Platinum Metals Rev., 1957, 1, (3), 82
Platinum-Clad Anodes in the Cathodic Protection of Ships
FURTHER PROGRESS REPORTS FROM THE U.S. NAVY
An intensive programme of research on cathodic protection to reduce the corrosion damage to underwater hulls of ships is being carried out by the Bureau of Ships of the U.S. Navy Department, and two further papers from this source have now been published. Both deal with impressed current installations using platinum-clad anodes, but in one a departure from the conventional hull-mounted system is described.
Installation on a Submarine
A paper by E. E. Nelson on “An Impressed Current Cathodic Protection System Applied to a Submarine” (Corrosion, 1957, 13, (Feb.), 122t) records the results of ten months’ operation of a unit comprising hull-mounted anodes of a 20 per cent palladium-platinum alloy clad on copper. Eleven anodes, consisting of copper rods inch in diameter and 48 inches long clad with 0.005 inch of platinum alloy, were distributed over the hull of the submarine, nine below the normal water line and two above. The areas around the anodes were shielded from large currents by an insulating coating of neoprene inch thick.
An earlier installation had used small anodes inch in diameter and 2 inches long at the high current density of 4 amperes per square inch. This was operated for a year with no deterioration of the platinum, but the high concentration of chlorine produced at the anodes damaged the neoprene seals and vinyl paint shielding, while a further disadvantage lay in the relatively high resistance of the anodes. Modification of this installation resulted in the use of longer anodes to reduce the resistance and the applied current density.
Inspection of the submarine after a ten-month period of active duty showed the hull to be in excellent condition; the small areas that were bare of paint were almost completely free from corrosion. The use of platinum anodes, the author concludes, appears economically feasible, as the cost of the anodes constitutes only a small part of the total cost of the installation. Further, since platinum is apparently a completely inert anode material under the conditions of operation, some economic gain can be expected from extended anode life. The optimum use of such anodes requires, however, some further attention to mechanical design in order to avoid breakage in service.
A further modification, suggested by laboratory tests, is the replacement of copper cores by silver, since in the event of any perforation of the platinum cladding silver should corrode much less rapidly because of the protection afforded by the silver chloride formed.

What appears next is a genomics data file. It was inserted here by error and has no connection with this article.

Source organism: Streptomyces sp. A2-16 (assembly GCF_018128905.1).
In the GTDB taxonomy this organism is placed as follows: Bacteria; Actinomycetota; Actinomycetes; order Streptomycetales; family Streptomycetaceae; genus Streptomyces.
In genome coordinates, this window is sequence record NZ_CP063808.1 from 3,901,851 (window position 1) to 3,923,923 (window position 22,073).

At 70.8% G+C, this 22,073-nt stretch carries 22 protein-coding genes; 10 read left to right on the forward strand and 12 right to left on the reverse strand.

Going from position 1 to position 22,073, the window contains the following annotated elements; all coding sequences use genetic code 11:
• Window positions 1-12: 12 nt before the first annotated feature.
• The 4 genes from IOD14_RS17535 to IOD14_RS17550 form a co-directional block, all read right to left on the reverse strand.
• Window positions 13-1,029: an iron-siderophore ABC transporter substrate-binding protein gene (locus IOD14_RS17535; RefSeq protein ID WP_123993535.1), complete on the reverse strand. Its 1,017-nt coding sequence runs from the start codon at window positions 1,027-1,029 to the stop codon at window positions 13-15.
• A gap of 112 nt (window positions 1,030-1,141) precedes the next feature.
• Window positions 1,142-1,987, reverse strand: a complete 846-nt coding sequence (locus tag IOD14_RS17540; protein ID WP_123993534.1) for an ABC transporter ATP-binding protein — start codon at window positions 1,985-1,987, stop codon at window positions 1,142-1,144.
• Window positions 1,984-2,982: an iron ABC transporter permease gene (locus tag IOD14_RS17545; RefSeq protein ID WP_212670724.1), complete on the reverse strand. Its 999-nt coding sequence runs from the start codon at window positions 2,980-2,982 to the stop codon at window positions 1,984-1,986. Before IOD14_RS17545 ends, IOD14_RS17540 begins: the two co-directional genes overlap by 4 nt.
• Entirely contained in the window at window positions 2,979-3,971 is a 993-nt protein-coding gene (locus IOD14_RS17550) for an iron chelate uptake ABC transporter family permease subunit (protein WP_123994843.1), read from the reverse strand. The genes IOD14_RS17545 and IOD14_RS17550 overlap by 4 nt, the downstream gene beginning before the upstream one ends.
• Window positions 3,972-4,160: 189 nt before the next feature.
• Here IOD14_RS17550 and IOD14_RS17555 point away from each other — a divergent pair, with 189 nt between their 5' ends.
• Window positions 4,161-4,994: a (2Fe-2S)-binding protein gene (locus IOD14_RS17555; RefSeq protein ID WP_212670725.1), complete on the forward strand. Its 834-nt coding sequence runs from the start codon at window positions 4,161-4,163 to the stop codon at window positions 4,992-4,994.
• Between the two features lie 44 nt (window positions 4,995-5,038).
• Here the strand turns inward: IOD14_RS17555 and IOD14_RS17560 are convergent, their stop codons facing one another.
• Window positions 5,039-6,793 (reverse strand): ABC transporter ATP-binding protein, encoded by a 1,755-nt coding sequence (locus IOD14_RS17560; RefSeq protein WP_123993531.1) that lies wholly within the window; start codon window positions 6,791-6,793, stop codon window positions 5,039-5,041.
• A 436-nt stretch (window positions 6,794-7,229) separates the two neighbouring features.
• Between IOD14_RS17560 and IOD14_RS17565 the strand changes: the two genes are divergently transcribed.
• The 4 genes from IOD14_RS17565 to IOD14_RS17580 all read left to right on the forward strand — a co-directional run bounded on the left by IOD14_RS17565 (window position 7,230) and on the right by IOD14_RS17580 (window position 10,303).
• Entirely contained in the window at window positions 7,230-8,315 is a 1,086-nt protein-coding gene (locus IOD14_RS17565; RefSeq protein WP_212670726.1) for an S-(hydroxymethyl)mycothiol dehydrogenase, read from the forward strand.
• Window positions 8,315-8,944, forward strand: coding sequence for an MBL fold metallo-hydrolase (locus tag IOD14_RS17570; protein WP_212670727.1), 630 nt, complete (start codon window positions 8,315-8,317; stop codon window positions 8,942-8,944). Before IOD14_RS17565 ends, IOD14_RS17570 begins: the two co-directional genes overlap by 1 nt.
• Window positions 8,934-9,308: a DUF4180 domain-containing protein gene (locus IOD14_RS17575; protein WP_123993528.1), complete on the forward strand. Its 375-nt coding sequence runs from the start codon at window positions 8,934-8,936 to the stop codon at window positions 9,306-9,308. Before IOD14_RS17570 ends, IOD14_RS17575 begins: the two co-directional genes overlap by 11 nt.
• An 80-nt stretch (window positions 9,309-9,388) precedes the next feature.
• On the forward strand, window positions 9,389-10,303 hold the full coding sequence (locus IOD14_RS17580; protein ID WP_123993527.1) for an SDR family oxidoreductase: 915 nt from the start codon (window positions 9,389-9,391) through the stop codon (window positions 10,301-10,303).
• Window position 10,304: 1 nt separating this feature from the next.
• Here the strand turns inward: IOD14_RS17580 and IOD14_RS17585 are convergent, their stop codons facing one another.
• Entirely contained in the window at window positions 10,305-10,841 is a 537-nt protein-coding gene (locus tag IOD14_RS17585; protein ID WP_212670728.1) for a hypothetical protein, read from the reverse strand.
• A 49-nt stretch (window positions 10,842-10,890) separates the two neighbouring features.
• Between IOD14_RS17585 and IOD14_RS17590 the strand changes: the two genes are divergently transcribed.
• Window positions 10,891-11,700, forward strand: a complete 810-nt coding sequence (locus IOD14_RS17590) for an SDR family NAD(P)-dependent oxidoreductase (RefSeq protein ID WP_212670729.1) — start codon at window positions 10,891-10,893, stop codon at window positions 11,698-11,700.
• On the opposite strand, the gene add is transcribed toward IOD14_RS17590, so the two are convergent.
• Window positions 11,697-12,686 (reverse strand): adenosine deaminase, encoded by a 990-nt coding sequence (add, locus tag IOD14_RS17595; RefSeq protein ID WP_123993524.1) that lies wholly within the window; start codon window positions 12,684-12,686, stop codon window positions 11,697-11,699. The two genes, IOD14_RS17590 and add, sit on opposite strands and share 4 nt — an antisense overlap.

Use of a Trailing Anode
In hull-mounted cathodic protection systems a serious difficulty that arises is how to obtain an even distribution of current over the ship’s hull. The current distribution is dependent on several factors, the most difficult to control being the distance between anode and cathode. This difficulty has been overcome in an installation described by H. S. Preiser and F. E. Cook in their paper “Cathodic Protection of an Active Ship using a Trailing Platinum-clad Anode” (Corrosion, 1957, 13, (Feb.), 125t). By using a trailing anode at a sufficient distance from the hull the resistance to earth is increased, thus producing essentially uniform current paths to all parts of the hull.
The anode consisted of a 10 per cent copper-silver alloy rod 48 inches in length clad with 0.005 inch of a 10 percent palladium-platinum alloy, as shown in the diagram below. The rod was inch in diameter, flaring gradually to inch at one end, where it was attached to the 200 feet of cable which trailed it behind the ship. In order that this unit could be towed smoothly through the water it was necessary that the anode was made an extension of the towing cable by designing the weight per foot of the rod to approach that of the cable and having no abrupt change in cross-section. An anode of this design will trail smoothly at a fixed depth depending on the speed of the ship.
This unit was installed in a trial boat in October 1955, together with four silver-silver chloride reference electrodes, two attached to the hull and two trailing behind the ship on 50 foot leads. Tests were carried out with the ship at rest and under way. A uniform open-circuit polarisation on the hull of —0.82 volt was maintained by a current output of 5 amperes with the ship at rest, but this had to be increased as the speed of the ship increased. At nine knots the current output required was 12 amperes if the hull was polarised at rest, and 15 amperes if it was polarised after attaining the desired speed.
The results of these tests demonstrate the ability of the trailing platinum anode to protect a small ship with comparative simplicity both in port and at sea. In the authors’ opinion the installation may not be well suited to high-speed warships but should lend itself to the protection of naval auxiliaries and merchantmen. Its advantages include simplicity of installation and maintenance and also cheapness. A cost of $ 1,000 is estimated for a 100 ampere current capacity installation capable of protecting an oceangoing cargo ship; this is about one-tenth of that estimated for an equivalent hull-mounted system. The life of the trailing platinum-clad anode is estimated to be longer than that of the ship itself.
Further tests are planned at sea with larger and faster ships to determine the anode’s effectiveness in polarising greater hull areas and to investigate anode trailing characteristics at higher speeds. Should these tests prove successful arrangements will be made for the anode to trail from an access pipe and to be retrieved automatically.